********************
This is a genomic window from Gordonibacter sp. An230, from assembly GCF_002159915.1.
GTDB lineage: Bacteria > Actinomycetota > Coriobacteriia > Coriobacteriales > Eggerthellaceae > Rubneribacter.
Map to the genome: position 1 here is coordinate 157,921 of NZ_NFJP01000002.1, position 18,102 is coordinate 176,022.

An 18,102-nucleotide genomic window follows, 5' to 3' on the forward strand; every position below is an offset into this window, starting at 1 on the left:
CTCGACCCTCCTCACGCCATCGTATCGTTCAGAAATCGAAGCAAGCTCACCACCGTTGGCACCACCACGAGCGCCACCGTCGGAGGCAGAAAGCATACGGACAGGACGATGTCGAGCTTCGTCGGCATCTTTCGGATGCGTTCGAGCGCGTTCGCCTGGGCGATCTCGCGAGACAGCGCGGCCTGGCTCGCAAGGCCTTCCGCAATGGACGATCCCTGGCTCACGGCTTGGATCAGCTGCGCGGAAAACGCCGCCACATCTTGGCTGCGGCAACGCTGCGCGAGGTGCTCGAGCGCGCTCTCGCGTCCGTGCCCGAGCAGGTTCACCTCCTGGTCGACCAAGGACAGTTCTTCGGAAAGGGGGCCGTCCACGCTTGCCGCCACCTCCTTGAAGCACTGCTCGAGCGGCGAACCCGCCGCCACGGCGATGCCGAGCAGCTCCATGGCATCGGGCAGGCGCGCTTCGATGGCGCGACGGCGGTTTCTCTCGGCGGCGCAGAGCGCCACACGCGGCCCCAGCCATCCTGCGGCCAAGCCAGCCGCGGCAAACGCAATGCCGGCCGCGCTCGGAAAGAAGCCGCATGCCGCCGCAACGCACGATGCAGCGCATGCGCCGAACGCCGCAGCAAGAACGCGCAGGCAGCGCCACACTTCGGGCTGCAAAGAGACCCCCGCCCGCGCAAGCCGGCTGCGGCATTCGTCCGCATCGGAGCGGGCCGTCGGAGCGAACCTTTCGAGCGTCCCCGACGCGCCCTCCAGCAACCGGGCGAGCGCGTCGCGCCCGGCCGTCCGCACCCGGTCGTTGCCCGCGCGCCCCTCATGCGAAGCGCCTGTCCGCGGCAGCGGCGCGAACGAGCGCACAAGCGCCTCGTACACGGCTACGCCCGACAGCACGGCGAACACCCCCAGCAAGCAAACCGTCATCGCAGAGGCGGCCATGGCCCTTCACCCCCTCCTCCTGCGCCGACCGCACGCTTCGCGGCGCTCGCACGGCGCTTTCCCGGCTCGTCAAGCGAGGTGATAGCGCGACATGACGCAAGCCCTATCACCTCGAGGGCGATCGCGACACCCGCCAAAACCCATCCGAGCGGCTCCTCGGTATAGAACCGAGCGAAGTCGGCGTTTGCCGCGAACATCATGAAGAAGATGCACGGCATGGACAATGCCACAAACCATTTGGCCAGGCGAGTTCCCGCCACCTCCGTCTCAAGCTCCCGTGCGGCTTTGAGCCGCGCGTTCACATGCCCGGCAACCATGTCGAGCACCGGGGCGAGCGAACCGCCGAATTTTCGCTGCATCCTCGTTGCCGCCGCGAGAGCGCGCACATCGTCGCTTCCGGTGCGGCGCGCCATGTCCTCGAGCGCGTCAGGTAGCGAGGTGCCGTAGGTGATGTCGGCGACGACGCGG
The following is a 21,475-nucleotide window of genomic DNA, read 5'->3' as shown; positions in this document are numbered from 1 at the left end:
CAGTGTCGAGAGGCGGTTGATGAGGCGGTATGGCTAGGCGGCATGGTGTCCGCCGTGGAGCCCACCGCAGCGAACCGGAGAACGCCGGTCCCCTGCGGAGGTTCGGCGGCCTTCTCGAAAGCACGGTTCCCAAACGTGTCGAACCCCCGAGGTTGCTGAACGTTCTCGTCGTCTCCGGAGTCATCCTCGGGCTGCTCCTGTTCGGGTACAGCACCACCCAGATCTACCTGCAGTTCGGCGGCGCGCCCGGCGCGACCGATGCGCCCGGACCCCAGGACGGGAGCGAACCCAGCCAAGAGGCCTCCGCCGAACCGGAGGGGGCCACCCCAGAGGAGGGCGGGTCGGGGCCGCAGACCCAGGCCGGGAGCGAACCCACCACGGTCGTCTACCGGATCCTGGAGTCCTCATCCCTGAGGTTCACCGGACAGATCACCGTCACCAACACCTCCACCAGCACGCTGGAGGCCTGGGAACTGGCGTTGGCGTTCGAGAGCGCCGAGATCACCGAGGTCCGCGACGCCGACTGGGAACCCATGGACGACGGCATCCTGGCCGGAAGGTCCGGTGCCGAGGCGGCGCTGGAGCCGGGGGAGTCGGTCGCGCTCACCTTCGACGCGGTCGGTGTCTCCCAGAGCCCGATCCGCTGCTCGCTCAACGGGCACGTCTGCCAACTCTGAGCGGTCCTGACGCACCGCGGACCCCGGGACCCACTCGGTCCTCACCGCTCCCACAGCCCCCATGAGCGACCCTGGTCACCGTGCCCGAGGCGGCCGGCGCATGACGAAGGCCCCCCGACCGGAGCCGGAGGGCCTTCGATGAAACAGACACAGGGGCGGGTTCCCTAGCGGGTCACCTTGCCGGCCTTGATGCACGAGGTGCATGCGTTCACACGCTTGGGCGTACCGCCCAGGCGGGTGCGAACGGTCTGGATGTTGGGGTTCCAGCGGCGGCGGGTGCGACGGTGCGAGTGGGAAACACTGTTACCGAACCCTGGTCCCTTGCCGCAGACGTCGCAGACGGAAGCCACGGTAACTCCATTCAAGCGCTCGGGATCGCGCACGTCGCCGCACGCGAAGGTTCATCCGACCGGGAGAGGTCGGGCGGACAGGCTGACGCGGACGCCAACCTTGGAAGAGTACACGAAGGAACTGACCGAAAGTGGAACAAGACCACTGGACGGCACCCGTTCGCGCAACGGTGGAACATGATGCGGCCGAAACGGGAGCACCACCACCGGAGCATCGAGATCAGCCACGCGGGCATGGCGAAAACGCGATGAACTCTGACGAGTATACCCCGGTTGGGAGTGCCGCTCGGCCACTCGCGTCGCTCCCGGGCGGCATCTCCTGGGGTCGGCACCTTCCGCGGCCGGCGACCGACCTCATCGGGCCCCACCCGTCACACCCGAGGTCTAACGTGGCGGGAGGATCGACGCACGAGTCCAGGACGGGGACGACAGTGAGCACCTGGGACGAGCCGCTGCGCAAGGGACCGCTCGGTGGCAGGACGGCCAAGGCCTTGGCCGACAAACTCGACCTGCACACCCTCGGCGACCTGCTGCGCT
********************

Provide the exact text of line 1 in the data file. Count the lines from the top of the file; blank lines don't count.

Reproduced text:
This is a genomic window from Gordonibacter sp. An230, from assembly GCF_002159915.1.